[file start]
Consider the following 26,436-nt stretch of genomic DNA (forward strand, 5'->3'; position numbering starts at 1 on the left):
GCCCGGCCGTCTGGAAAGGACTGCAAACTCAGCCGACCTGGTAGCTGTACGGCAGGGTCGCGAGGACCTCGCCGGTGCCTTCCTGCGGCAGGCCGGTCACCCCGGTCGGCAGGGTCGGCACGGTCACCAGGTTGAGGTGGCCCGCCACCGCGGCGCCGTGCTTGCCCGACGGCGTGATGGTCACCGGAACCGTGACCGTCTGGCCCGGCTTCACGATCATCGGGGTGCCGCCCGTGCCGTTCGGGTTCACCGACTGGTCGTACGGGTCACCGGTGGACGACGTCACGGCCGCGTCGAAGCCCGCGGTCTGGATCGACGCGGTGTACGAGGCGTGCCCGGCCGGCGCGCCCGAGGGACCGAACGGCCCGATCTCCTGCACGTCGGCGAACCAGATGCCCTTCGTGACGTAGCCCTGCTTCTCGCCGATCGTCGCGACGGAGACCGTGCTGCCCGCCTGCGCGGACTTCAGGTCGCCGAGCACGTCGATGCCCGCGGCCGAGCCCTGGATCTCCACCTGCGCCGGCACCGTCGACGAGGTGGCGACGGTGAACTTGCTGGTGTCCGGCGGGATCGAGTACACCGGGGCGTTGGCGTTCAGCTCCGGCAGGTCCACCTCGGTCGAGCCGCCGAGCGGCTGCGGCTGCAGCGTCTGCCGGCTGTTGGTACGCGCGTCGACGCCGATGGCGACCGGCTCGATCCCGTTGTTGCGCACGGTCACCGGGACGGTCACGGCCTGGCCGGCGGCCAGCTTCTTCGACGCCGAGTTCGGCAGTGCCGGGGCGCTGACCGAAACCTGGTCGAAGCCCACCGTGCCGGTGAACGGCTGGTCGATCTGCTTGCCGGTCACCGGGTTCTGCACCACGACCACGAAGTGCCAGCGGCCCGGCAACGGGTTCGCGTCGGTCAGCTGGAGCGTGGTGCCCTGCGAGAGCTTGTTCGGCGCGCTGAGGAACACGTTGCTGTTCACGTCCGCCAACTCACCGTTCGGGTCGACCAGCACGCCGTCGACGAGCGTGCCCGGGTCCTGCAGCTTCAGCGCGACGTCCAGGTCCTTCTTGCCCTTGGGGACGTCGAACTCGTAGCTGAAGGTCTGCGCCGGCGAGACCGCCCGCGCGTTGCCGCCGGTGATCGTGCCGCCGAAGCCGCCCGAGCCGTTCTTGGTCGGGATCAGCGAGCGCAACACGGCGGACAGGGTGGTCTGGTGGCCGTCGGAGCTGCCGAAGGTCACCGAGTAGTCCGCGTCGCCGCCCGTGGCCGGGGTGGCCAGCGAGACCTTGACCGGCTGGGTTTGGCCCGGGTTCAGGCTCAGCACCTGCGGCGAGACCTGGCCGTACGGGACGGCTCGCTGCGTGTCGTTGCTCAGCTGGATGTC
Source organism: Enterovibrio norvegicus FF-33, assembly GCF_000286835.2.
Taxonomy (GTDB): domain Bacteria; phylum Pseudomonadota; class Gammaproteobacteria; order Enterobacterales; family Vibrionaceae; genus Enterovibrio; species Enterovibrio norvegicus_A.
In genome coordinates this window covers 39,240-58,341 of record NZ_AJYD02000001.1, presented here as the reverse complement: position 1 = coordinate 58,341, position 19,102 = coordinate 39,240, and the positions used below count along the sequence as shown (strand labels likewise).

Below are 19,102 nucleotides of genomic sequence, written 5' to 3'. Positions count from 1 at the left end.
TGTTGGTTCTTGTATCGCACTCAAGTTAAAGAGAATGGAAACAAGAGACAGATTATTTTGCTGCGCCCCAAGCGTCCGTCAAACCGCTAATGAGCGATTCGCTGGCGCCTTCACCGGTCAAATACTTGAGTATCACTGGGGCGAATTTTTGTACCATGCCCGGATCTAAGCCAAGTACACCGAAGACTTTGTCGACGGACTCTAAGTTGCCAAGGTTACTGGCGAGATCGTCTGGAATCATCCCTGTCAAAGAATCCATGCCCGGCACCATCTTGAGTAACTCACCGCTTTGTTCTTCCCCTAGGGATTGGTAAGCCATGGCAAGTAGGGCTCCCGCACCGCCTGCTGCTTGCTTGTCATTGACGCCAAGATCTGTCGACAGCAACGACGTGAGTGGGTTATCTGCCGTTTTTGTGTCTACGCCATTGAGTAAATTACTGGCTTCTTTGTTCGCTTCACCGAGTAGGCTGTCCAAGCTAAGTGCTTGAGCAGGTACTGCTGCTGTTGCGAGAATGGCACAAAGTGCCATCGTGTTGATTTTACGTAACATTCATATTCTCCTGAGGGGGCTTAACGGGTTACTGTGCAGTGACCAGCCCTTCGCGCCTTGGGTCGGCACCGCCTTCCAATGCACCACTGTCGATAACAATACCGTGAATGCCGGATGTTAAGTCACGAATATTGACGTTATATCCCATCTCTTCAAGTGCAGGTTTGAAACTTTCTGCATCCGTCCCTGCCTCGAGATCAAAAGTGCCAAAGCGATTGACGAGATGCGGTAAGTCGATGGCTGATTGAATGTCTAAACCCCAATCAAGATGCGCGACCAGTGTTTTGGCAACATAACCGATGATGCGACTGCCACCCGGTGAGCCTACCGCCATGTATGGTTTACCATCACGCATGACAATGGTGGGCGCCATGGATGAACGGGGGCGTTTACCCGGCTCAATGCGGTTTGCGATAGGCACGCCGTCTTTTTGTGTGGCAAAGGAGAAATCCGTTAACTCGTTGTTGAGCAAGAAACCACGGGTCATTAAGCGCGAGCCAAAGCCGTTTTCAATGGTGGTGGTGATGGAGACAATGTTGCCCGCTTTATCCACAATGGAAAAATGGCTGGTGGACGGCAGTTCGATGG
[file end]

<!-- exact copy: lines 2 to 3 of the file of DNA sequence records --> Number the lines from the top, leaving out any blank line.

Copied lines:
GCCCGGCCGTCTGGAAAGGACTGCAAACTCAGCCGACCTGGTAGCTGTACGGCAGGGTCGCGAGGACCTCGCCGGTGCCTTCCTGCGGCAGGCCGGTCACCCCGGTCGGCAGGGTCGGCACGGTCACCAGGTTGAGGTGGCCCGCCACCGCGGCGCCGTGCTTGCCCGACGGCGTGATGGTCACCGGAACCGTGACCGTCTGGCCCGGCTTCACGATCATCGGGGTGCCGCCCGTGCCGTTCGGGTTCACCGACTGGTCGTACGGGTCACCGGTGGACGACGTCACGGCCGCGTCGAAGCCCGCGGTCTGGATCGACGCGGTGTACGAGGCGTGCCCGGCCGGCGCGCCCGAGGGACCGAACGGCCCGATCTCCTGCACGTCGGCGAACCAGATGCCCTTCGTGACGTAGCCCTGCTTCTCGCCGATCGTCGCGACGGAGACCGTGCTGCCCGCCTGCGCGGACTTCAGGTCGCCGAGCACGTCGATGCCCGCGGCCGAGCCCTGGATCTCCACCTGCGCCGGCACCGTCGACGAGGTGGCGACGGTGAACTTGCTGGTGTCCGGCGGGATCGAGTACACCGGGGCGTTGGCGTTCAGCTCCGGCAGGTCCACCTCGGTCGAGCCGCCGAGCGGCTGCGGCTGCAGCGTCTGCCGGCTGTTGGTACGCGCGTCGACGCCGATGGCGACCGGCTCGATCCCGTTGTTGCGCACGGTCACCGGGACGGTCACGGCCTGGCCGGCGGCCAGCTTCTTCGACGCCGAGTTCGGCAGTGCCGGGGCGCTGACCGAAACCTGGTCGAAGCCCACCGTGCCGGTGAACGGCTGGTCGATCTGCTTGCCGGTCACCGGGTTCTGCACCACGACCACGAAGTGCCAGCGGCCCGGCAACGGGTTCGCGTCGGTCAGCTGGAGCGTGGTGCCCTGCGAGAGCTTGTTCGGCGCGCTGAGGAACACGTTGCTGTTCACGTCCGCCAACTCACCGTTCGGGTCGACCAGCACGCCGTCGACGAGCGTGCCCGGGTCCTGCAGCTTCAGCGCGACGTCCAGGTCCTTCTTGCCCTTGGGGACGTCGAACTCGTAGCTGAAGGTCTGCGCCGGCGAGACCGCCCGCGCGTTGCCGCCGGTGATCGTGCCGCCGAAGCCGCCCGAGCCGTTCTTGGTCGGGATCAGCGAGCGCAACACGGCGGACAGGGTGGTCTGGTGGCCGTCGGAGCTGCCGAAGGTCACCGAGTAGTCCGCGTCGCCGCCCGTGGCCGGGGTGGCCAGCGAGACCTTGACCGGCTGGGTTTGGCCCGGGTTCAGGCTCAGCACCTGCGGCGAGACCTGGCCGTACGGGACGGCTCGCTGCGTGTCGTTGCTCAGCTGGATGTC
Source organism: Enterovibrio norvegicus FF-33, assembly GCF_000286835.2.